Avoid skipping a payment by using a money management service like Mint and making paying your credit card off a priority. Sign up for online bill pay and schedule payments so the funds are automatically withdrawn from your account. Remember that every single missed payment will harm your credit score.
3. Not making the minimum payment
While paying your credit card bill, you have to at least pay the minimum amount due. Truthfully, you should be paying more than the minimum amount due -- particularly if you have a high-interest credit card -- otherwise you’ll be stuck paying off interest forever. Consider this: if you have $10,000 in debt on a card that has 15 percent interest and you only make the minimum payment of 2 percent on the balance, you will be paying off more than $15,000 in interest. Moreover, you’ll be making payments for more than 30 years.
You might think that paying off a little of the bill is better than not paying any of it of at all. However, you issuer might not see things the same way. Even if you pay only a little less than the minimum, some credit card issuers may report it as a missed payment. This will bring your credit score down and make it more difficult for you to qualify for credit in the future.
Avoid not making the minimum payment on your bill by including credit card bill payments in your monthly budget.
4. Maxing out your card
When you’re young and new to the workforce, chances are high that you won’t be earning a lot of money. You’ve got a whole new set of expenses to think about -- your student loan bills -- and the usual things every young adult pays off, like rent, utilities, phone bill, cable, and a car note (plus insurance) if you own a vehicle. You might not have much money left at the end of the month, so you use your credit card and charge the amount you just paid off. You might even get close to maxing out the card.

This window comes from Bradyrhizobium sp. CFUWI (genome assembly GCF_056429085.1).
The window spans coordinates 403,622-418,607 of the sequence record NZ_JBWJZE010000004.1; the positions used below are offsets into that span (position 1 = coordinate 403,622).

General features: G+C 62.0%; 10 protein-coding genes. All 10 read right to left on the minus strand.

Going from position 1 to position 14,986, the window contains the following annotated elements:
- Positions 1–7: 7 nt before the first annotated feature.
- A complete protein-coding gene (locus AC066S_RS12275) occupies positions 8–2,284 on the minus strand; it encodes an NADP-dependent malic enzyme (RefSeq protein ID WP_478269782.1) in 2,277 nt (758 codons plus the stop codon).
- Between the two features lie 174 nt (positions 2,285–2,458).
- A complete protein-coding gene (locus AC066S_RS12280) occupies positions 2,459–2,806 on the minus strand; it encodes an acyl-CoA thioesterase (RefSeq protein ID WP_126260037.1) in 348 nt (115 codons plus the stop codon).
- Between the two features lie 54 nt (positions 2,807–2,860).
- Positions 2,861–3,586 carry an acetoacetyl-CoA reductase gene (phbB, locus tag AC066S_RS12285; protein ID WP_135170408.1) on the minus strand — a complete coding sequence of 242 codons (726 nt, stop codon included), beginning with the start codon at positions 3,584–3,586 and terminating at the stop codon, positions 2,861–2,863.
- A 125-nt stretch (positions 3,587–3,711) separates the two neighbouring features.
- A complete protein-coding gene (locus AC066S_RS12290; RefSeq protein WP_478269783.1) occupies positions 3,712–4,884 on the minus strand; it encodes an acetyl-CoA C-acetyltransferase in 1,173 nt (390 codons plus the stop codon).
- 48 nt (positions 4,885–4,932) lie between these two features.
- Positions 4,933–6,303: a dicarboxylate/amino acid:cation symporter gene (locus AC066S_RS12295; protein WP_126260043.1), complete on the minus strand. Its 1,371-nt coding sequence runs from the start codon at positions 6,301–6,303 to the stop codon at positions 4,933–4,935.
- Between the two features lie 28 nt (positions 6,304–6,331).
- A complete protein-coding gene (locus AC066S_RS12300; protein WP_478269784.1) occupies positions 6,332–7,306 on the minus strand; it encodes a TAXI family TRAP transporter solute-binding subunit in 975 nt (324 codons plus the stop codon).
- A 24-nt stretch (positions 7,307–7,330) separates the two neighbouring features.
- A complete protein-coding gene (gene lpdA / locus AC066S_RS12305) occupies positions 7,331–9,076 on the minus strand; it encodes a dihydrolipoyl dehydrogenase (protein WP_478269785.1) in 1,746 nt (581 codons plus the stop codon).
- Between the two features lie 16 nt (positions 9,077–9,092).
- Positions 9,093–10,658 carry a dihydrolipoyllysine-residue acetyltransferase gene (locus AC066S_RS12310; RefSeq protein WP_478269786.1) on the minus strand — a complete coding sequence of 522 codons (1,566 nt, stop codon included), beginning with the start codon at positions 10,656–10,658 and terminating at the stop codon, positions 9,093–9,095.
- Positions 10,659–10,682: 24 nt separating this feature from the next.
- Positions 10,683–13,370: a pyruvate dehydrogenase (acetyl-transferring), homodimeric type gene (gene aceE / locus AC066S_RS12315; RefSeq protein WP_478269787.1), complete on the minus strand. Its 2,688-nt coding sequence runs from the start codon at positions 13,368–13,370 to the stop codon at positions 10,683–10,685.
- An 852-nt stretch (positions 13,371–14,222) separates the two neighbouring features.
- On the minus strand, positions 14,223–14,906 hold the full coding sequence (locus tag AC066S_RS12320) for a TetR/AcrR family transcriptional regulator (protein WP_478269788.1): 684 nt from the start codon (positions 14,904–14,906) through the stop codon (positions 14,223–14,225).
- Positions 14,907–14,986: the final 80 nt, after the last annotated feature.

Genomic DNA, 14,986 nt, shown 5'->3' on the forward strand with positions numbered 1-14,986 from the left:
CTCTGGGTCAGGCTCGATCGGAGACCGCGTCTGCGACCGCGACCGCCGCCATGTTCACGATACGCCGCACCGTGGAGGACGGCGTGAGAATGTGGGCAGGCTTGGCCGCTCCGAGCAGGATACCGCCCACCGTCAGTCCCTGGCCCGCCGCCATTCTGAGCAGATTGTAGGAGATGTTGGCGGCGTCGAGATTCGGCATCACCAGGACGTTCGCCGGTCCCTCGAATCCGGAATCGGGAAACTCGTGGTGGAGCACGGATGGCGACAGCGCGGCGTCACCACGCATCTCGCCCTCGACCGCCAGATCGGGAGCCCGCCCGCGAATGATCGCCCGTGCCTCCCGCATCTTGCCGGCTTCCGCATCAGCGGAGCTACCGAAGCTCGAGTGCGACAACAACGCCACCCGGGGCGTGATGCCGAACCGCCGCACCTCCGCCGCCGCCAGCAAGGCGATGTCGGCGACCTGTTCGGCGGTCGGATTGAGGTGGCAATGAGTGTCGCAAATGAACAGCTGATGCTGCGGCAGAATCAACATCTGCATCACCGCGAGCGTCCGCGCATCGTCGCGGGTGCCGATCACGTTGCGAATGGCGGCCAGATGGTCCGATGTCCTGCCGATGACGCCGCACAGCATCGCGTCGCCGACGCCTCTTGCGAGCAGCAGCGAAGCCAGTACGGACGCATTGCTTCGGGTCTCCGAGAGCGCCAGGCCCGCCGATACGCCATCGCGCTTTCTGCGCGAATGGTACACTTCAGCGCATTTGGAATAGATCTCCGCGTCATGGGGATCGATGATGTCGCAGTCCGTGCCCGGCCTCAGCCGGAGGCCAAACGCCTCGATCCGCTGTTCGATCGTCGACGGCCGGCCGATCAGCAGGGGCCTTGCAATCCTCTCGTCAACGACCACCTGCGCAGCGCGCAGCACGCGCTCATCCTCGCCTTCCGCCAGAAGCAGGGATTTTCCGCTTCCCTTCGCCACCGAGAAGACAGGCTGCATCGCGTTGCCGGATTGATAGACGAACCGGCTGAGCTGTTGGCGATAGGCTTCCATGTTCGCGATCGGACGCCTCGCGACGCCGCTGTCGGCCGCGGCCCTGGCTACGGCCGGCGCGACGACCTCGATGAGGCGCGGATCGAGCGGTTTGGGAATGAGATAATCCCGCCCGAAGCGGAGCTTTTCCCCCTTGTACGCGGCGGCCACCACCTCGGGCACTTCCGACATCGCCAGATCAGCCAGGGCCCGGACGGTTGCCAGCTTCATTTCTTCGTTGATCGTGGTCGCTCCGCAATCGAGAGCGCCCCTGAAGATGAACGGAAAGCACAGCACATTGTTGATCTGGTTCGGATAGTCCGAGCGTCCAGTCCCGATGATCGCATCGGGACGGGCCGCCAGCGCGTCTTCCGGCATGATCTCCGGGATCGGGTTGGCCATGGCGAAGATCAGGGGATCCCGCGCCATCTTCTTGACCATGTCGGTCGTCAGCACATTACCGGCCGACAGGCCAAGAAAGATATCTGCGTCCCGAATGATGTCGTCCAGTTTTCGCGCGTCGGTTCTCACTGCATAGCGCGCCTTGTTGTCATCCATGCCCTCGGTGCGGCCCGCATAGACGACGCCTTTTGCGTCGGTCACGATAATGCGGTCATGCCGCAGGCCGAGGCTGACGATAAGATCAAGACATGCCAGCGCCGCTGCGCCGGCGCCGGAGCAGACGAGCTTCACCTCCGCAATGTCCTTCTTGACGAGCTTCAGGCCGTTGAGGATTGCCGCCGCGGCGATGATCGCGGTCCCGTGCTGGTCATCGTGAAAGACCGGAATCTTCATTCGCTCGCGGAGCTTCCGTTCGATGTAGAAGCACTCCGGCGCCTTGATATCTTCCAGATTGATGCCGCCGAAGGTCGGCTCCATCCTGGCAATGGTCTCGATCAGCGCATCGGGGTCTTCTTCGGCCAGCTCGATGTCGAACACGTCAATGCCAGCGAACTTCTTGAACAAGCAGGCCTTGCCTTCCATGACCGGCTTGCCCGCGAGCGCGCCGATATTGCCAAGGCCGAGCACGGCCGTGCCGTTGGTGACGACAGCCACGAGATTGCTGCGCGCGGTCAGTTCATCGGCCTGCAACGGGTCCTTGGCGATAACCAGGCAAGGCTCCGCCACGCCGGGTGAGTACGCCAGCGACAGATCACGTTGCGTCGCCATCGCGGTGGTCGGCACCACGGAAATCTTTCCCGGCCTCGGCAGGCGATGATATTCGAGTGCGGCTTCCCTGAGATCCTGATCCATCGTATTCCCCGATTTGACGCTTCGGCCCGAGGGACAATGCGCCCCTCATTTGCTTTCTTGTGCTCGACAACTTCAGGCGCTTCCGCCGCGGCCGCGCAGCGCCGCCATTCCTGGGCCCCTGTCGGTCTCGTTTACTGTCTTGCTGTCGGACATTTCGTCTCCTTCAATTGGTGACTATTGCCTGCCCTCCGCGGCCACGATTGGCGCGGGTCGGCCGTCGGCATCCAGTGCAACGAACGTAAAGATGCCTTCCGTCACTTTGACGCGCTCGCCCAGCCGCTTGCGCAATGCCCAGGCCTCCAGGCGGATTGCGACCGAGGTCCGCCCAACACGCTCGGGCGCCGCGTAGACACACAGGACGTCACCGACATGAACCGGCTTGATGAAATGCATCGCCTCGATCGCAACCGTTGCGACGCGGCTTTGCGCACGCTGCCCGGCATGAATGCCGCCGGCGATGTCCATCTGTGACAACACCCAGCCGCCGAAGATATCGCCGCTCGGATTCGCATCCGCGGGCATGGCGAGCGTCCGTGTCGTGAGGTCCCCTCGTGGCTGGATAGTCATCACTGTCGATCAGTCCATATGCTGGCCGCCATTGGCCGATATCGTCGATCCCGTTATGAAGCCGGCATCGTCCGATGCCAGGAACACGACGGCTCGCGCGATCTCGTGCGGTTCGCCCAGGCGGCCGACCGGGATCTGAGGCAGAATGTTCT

Using all or most of your credit line will hurt your credit score. In fact, 30 percent of your score is based on how much available credit you are using. The closer you get to maxing out your credit card, the more you will hurt your credit score. High credit utilization signals to lenders that you might be a financial risk, which will affect your ability to get loans. It’s also dangerous because you risk exceeding your credit limit, which leads to you paying an over-limit fee.
Avoid maxing out your card by following this rule: if you can't pay for it with available funds, don't buy it. Aim to keep your balance low, which can actually help increase your credit score.
Paying bills and tips to get a good credit score
The easiest way to ensure that you pay your credit card bill each month is to use the automatic bill pay payment system set up by your credit card issuer. If you prefer to have all your bills organized in one place, you might consider using a website like Mint or an alternative.
If you’ve got more than one credit card, you must keep current on paying each bill every month. You also want to make sure you don’t carry high balances across several cards, which indicates that you’re at risk to default and will bring your score down.
If you are having trouble making payments -- perhaps you lost a job or have to take on a new expense -- you can also try to make special payment arrangements with your credit card issuer. You will have to contact your credit card company and see if you can work out an agreement. There’s no guarantee that you will be able to make a special arrangement, but many lenders will work with customers on alternative payment options or create a payment plan that works for both of you.
Always be on time
The most important thing you can do to improve your credit score is to pay your bills -- credit card and otherwise -- on time. Delinquent payments can have a huge negative impact on your score. Also, keep your balances low and aim to pay off debt rather than moving it around.
Lastly, don't apply and open new accounts just because you can. Applications for credit will show up as inquires on your account, which may indicate to lenders that you could be taking on new debt. Plus, opening a ton of accounts won't improve your credit score if you can't afford to pay off the debt.
Unfortunately, if your score is low because you made one or a few of these common bill paying mistakes, there isn't a quick fix. Just pay your bills on time and wait. Time is your friend in this instance. Follow the aforementioned tips for a good credit score and you will see it rise over time.